4. I want to build an earthbag house in the Tropics on deep Black Cotton Soil. This is a very expansive clay soil. My question is how deep do I have to dig my foundation trench that I plan to fill with rubble with two/three layers of double bags filled with gravel?

    My instinct says to excavate until the soil is permanently damp, i.e. it will not expand or shrink as it never gets dry. Possibly 4 feet or more deep.

    Am I right and can I build double storey, perhaps using a rice hull/ earth mix in the upper storey?

    Many brick/concrete block walled buildings in this area are built on floating reinforced slabs with 2 foot piers.

    Any good suggestions?

  5. ok, thank you, unfortunately we don’t have that here, our ground is pure dust… I assume I need to try and build as far away from trees as possible and hope for the best. There are “poisons” available that kill all plants, but that can’t be very environmentally friendly…

  6. Helolo, I have started an experimental earthbag cottage here in Tanzania and have double-bagged the gravel foundation as suggested on top of a gravel trench – my question is, how would plant roots affect the bags over the years? As the gravel is not stabilized I guess the durability of the bags in crucial…

    • Plant roots, particularly tree roots, are a serious concern. Roots routinely destroy concrete and so obviously they can penetrate bags. So steer clear of tree roots as much as possible. The optimum site is solid, rocky ground.

  7. Hi Kelly, I’ve been doing some research into building a round pole frame/straw clay/straw bale hybrid studio and I’d love to use an earthbag foundation but have a number of questions about how to best make it work. First, I’m thinking the best way to set the posts would be to build the foundation from earthbags, gravel filled for first courses and road mix for upper courses, then pour a grade beam, and place the posts on this..I want the walls to be pretty plumb, do you recommend a grade beam or not? I live in the Pacific Northwest where the ground is wet! and I want to keep the bottoms of the posts above ground level, do you think bringing the lime plaster to the grade is a good idea here? Also do you have a preferred bag mix or external system for providing foundation insulation? Thanks for being a great resource!

    • I think that your idea of placing your poles on top of a grade beam poured above the earthbag foundation is good. This should adequately spread the forces on the poles over a larger area. Of course the pole frame structure will need to be well braced into place in its design, and I also suggest that the poles that bear on the grade beam be pinned firmly in place with pins embedded in the cement.

      Lime plaster is pretty durable and should last quite awhile, even in contact with the earth at grade; cement stucco is even more durable and will last longer, especially if a mesh is used with it.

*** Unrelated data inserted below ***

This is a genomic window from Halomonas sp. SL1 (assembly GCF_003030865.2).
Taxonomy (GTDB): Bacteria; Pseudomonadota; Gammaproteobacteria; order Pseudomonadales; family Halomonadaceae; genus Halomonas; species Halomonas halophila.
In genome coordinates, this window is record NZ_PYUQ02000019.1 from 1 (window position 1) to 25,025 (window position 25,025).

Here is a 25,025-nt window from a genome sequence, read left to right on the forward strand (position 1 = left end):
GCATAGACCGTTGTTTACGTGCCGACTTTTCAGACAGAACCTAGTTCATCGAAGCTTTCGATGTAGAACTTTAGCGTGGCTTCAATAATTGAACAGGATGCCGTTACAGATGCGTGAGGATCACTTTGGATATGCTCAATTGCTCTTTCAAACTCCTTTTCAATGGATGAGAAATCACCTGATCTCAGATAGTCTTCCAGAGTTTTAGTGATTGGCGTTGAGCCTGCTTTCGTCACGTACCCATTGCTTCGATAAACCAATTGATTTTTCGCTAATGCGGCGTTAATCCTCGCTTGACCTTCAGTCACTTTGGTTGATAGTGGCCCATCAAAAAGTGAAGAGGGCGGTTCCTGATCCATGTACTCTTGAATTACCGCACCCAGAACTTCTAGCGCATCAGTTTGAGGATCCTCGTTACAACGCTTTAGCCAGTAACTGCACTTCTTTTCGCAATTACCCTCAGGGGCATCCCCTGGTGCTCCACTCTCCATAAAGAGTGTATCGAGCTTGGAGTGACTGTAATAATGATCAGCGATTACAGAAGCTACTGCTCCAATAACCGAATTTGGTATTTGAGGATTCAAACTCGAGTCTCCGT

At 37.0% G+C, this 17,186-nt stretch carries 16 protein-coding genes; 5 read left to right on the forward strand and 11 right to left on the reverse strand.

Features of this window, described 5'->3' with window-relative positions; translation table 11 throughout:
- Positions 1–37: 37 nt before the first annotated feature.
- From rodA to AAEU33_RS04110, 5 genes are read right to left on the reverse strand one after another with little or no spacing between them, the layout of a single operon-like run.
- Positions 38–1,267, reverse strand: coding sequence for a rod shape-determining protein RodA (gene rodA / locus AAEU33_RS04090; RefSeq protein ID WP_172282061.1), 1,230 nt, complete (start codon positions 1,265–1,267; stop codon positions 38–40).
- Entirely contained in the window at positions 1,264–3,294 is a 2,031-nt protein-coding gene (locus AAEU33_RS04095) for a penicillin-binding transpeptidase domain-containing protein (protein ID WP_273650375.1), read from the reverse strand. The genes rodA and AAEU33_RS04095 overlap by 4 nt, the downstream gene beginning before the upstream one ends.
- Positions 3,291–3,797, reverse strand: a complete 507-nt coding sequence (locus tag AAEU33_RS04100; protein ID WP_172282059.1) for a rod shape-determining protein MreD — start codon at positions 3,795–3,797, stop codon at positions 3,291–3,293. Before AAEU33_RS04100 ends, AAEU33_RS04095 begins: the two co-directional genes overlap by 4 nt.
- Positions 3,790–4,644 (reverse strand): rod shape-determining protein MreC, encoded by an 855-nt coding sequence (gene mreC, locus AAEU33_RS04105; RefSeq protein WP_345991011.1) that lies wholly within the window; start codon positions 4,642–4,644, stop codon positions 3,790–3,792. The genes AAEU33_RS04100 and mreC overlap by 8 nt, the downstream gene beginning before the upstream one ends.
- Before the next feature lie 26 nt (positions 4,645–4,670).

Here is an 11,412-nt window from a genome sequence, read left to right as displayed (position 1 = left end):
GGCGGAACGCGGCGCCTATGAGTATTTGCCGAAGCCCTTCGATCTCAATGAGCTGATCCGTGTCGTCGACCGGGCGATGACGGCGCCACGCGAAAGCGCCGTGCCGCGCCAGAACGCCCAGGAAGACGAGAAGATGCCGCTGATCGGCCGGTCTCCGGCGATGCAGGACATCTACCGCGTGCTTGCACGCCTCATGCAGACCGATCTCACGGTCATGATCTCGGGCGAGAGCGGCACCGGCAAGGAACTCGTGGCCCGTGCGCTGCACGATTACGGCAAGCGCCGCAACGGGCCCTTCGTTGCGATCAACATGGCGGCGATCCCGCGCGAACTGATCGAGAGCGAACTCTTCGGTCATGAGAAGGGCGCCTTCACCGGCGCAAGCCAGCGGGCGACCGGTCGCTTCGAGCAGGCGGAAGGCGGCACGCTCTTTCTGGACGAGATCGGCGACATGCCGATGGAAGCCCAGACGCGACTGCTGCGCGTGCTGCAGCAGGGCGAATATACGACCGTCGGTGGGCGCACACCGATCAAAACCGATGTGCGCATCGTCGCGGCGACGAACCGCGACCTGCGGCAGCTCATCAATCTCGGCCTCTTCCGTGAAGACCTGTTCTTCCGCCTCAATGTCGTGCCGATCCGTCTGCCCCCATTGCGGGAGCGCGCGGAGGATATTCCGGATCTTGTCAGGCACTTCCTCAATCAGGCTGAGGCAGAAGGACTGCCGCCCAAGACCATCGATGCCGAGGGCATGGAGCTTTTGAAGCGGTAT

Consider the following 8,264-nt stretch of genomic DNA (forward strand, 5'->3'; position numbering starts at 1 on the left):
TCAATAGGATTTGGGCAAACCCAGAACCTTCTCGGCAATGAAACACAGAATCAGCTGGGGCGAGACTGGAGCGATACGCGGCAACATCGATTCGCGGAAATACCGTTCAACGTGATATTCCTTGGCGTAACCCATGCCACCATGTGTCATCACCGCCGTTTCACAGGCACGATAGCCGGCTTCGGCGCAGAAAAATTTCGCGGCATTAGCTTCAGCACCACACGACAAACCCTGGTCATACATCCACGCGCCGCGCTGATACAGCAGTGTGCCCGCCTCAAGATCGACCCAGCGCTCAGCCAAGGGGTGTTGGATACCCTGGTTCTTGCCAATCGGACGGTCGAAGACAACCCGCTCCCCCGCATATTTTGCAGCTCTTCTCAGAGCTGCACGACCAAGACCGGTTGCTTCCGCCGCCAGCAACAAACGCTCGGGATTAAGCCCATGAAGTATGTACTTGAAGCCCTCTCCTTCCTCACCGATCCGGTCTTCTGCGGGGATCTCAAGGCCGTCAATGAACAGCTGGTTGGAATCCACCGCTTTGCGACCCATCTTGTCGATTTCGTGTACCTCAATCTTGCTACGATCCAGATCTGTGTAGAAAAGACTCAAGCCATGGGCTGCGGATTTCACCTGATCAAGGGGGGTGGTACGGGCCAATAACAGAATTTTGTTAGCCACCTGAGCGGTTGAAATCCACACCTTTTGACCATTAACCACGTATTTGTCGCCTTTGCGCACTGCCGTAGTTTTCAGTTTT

One of the easiest ways to insulate the bag foundation is by filling the bags with crushed volcanic stone (like scoria) if it is available. Ordinary gravel alone will provide some insulation because of all the trapped air space it provides. Commercial foam insulation board is a less natural solution.

  8. I like the idea of gravel bags (double-bagged) for the stem/foundation wall on top of a rubble trench, seems very simple and straightforward. But how do you finish them? Since they would be in contact with the ground (and water), I’m guessing not with an earthen plaster. So would you use lime- or cement-plaster then? Would this stem wall need wire for such a plaster to hold onto? And if you wanted to use an earthen plaster for the rest of the building, would you need some sort of edging or lip for it to rest on and separate it from the stem wall below, so moisture couldn’t migrate up the outside of the wall?

    • You are right that a stabilized plaster with either cement or lime is a good idea for a stem wall foundation, and using a stucco mesh is also a good idea. I don’t think it is customary to place an edging between stabilized plaster and earthen plaster. I might suggest that you bevel the top of the stem wall plaster, so when you apply the earthen plaster it overlaps just a bit, like a shingle does. This should at least discourage moisture from draining behind the lower plaster.

  9. Hi Kelly,
    Thank you for posting these pictures. I was wondering if Earthbag foundations would be a safe solution for tropical soils, taking humitidy and instability into account. Thanks for any information regarding earthbag building in the tropics!

    • Alexandre, I see no reason why a rubble trench/earthbag foundation similar to the one described here can’t work just fine in the tropics. You might want to fill the first course or two of bags with gravel to further insure that moisture will not migrate up into the wall. And also for insurance, you can use two bags (one inside the other) on these courses for added durability.